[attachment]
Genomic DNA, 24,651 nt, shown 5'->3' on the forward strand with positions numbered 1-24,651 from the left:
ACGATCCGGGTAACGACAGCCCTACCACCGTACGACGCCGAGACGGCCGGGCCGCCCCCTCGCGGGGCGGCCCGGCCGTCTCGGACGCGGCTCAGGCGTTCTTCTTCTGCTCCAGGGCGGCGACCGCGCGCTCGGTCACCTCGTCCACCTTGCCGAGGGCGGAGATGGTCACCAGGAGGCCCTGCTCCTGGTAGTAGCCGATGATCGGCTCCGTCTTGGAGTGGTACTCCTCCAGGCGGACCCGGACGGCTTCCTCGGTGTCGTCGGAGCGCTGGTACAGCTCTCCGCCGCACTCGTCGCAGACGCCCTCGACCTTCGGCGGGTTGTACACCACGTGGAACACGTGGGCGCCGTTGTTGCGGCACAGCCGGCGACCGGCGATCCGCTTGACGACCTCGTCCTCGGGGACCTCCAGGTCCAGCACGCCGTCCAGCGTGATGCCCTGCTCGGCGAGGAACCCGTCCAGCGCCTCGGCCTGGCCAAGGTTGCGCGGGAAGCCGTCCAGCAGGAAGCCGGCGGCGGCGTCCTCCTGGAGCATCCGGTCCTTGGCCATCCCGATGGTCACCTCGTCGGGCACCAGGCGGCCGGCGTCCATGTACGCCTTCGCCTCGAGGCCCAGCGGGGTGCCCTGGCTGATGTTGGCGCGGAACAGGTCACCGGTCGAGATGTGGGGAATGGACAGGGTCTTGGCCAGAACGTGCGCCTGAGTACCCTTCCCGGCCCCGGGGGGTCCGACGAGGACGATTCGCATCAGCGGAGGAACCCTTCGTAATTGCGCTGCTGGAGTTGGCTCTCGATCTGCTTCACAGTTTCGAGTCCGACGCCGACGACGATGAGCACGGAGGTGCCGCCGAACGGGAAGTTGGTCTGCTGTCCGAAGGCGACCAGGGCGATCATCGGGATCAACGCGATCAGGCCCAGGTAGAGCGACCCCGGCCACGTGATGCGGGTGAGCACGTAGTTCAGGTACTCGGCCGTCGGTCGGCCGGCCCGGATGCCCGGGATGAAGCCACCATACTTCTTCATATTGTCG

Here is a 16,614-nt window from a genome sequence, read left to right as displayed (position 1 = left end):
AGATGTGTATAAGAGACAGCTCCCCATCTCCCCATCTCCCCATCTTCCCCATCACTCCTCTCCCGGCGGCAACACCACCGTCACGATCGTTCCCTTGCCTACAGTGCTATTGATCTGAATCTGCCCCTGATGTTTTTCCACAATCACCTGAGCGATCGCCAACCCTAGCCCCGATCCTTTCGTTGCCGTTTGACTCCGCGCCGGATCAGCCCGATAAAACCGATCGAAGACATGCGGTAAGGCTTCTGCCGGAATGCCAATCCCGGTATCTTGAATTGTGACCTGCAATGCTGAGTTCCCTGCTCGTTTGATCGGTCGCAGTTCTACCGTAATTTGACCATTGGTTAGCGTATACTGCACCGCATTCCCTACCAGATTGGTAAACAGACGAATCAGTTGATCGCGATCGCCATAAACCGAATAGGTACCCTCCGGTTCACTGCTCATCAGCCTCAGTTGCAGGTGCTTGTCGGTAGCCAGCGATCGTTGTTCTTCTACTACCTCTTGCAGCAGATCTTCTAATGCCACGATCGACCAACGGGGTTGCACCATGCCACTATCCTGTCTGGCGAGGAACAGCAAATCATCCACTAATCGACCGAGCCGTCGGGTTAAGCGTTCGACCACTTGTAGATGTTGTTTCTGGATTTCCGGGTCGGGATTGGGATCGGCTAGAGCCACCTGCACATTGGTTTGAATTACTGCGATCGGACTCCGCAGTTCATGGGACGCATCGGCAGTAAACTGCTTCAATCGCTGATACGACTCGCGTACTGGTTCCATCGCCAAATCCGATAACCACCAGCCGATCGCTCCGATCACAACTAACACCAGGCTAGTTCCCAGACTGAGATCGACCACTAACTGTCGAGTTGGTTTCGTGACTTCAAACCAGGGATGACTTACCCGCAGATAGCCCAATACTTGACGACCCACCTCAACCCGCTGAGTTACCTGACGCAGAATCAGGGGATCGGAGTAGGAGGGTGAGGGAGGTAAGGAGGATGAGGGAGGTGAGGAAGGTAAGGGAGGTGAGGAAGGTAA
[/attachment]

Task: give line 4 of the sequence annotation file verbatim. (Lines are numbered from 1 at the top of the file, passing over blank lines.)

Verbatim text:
AGATGTGTATAAGAGACAGCTCCCCATCTCCCCATCTCCCCATCTTCCCCATCACTCCTCTCCCGGCGGCAACACCACCGTCACGATCGTTCCCTTGCCTACAGTGCTATTGATCTGAATCTGCCCCTGATGTTTTTCCACAATCACCTGAGCGATCGCCAACCCTAGCCCCGATCCTTTCGTTGCCGTTTGACTCCGCGCCGGATCAGCCCGATAAAACCGATCGAAGACATGCGGTAAGGCTTCTGCCGGAATGCCAATCCCGGTATCTTGAATTGTGACCTGCAATGCTGAGTTCCCTGCTCGTTTGATCGGTCGCAGTTCTACCGTAATTTGACCATTGGTTAGCGTATACTGCACCGCATTCCCTACCAGATTGGTAAACAGACGAATCAGTTGATCGCGATCGCCATAAACCGAATAGGTACCCTCCGGTTCACTGCTCATCAGCCTCAGTTGCAGGTGCTTGTCGGTAGCCAGCGATCGTTGTTCTTCTACTACCTCTTGCAGCAGATCTTCTAATGCCACGATCGACCAACGGGGTTGCACCATGCCACTATCCTGTCTGGCGAGGAACAGCAAATCATCCACTAATCGACCGAGCCGTCGGGTTAAGCGTTCGACCACTTGTAGATGTTGTTTCTGGATTTCCGGGTCGGGATTGGGATCGGCTAGAGCCACCTGCACATTGGTTTGAATTACTGCGATCGGACTCCGCAGTTCATGGGACGCATCGGCAGTAAACTGCTTCAATCGCTGATACGACTCGCGTACTGGTTCCATCGCCAAATCCGATAACCACCAGCCGATCGCTCCGATCACAACTAACACCAGGCTAGTTCCCAGACTGAGATCGACCACTAACTGTCGAGTTGGTTTCGTGACTTCAAACCAGGGATGACTTACCCGCAGATAGCCCAATACTTGACGACCCACCTCAACCCGCTGAGTTACCTGACGCAGAATCAGGGGATCGGAGTAGGAGGGTGAGGGAGGTAAGGAGGATGAGGGAGGTGAGGAAGGTAAGGGAGGTGAGGAAGGTAA